‘J’ai l’habitude de’ (I’m used to) travelling between England and France ‘sans préavis’ (at short notice) sometimes ‘sur un coup de tête’(on a whim). Having had ‘quelques ennuis’ (some trouble) with train travel recently and needing to be in France ‘le lendemain’ (the following day) I decided to take the plane. I found ‘un billet d’avion pas cher’ (a cheap plane ticket) which with Avios points ‘ne coûtait que’ (only cost) £50.‘Youpi!’ (Yay!)
It meant travelling from Birmingham ‘un dimanche matin’ (on a Sunday morning) sans ‘bagage en soute’ (without any hold luggage) which seemed fair enough for a ‘un séjour de courte durée’ (a short trip) so ‘j’ai réservé en ligne’ (I booked online). ‘Rien de plus simple’ (It couldn’t have been more straight-forward).
The first ‘pépin’ (hiccup) was when I discovered that my two computers, phones, ‘agenda’ (diary), purse, passport, keys, small carry-on suitcase and ‘trousse de maquillage’ (make-up bag) ‘pesaient plus que’ (weighed more than) the 10kg ‘bagage à main’ (hand luggage) allowance – so I had to book another suitcase on for a further £56.
Then I discovered that ‘il n’y avait pas de train’ (there were no trains) to Birmingham on a Sunday morning ‘qui me ferait arriver pour 10h’ (that would get me there for 10am), so another £50 went on a taxi. Still, I got to the airport ‘avec du temps à perdre’ (in plenty of time) … only to find out that the plane ‘avait une heure et demie de retard’ (was delayed by an hour and a half) so ‘j’aurais pu prendre le train après tout’ (I could have gotten a train after all).
‘C’est la vie!’ (Hey ho !) I spent my time ‘à faire du lèche-vitrine’ (window-shopping) ‘comme je n’avais plus de sous’ (as I had no money left) and I rebooked my coach at the other end for 40 minutes after our delayed plane ‘était censé arriver’ (was due to arrive).
‘Nous avons atterri’ (we touched down) 20 minutes after our predicted later arrival time. Then we took ‘une navette’ (a shuttle bus). Then there was ‘la douane’ (passport control). Then I had to wait for my suitcase at the ‘retrait des bagages’ (baggage reclaim). Despite running up and down escalators with 27.3 kg of luggage, I was just in time to see my coach for Grenoble ‘quitter le parking’ (leaving the car park). If I waited for the next coach I would probably miss ‘le tout dernier’ (the very last) train to Gap – over 200 miles away.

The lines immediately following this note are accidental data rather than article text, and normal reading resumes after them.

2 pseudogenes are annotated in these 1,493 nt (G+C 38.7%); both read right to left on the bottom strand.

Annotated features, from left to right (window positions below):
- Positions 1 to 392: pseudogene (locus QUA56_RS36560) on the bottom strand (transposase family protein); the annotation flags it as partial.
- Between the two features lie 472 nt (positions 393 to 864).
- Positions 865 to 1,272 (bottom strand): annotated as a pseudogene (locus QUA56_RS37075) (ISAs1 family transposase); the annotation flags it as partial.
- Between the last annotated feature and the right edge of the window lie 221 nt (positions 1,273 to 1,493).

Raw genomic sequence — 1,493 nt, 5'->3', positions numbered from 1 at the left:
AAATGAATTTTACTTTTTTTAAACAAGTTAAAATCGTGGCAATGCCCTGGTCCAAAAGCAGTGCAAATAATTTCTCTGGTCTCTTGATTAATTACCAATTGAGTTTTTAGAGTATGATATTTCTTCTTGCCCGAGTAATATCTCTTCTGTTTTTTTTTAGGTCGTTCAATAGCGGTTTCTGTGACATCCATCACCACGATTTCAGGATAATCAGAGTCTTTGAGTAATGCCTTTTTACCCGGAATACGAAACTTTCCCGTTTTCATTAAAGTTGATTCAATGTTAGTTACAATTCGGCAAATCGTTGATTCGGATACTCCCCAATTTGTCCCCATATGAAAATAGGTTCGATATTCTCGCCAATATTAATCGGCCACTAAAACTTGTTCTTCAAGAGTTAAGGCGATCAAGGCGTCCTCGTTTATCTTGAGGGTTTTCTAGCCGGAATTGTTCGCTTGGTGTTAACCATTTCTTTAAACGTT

So I booked ‘un nouveau billet’ (a new ticket) ‘avec une autre compagnie de bus’ (with a different coach company) that was leaving 15 minutes earlier. ‘Ça m’a coûté £15 de plus’ (It cost me another £15) but it would give me ‘une vraie chance’ (a fighting chance). I was just about to relax, when the driver came on the ‘haut-parleur’ (speaker) to say that he was going to leave 5 minutes later to wait for some passengers who had had their flight delayed. I’m afraid I piped up in a rather matronly fashion ‘5 minutes Monsieur, mais pas 10, parce que sinon je risque de rater mon train’ (5 minutes Sir, but not 10, or else I might miss my train). The other passengers on the coach gave this ‘britannique égoïste’(selfish Brit) ‘des regards glaciaux’(some icy looks) but ‘j’étais à bout de nerf’ (I was at the end of my tether) at this point.
About 20 minutes into the journey the driver stopped at a service station and came on the speaker again. ‘Est-ce que la dame qui a peur de rater son train veut bien descendre et me suivre’ (Would the lady who is scared of missing her train please get out of the coach and follow me) I prepared myself mentally for being abandoned at the side of the motorway. ‘Loin de là’ (Nothing could have been further from the truth). The driver had asked me and two other passengers to join him so that he could buy us all a sandwich. He told me that I wouldn’t have time to buy anything at the station and he didn’t want me to go hungry until I arrived home ‘autour de minuit’(around midnight).‘J’ai failli l’embrasser!’ (I almost kissed the man!).
I got to Grenoble, bought my ticket and got the lift down to the subway and up to the platform with 3 minutes to spare when I realized that I had missed the ‘bornes de compostage’ (the yellow posts where you need to get your tickets stamped) and there were none on the platform, so I left my suitcases with ‘un parfait inconnu’ (a complete stranger), ran down the stairs, stamped my ticket and finally slumped in to the seat from which I’m writing this. I wonder if I’m getting too old for this lark. The words of a rather frustrated ski-drag attendant who had passed me half-a-dozen ‘perches’ (buttons) ‘me viennent à l’esprit’ (come to mind). ‘Madame – SI vous arrivez là-haut – RENTREZ chez vous!”
‘J’aurais dû l’écouter’ (I should have listened to him).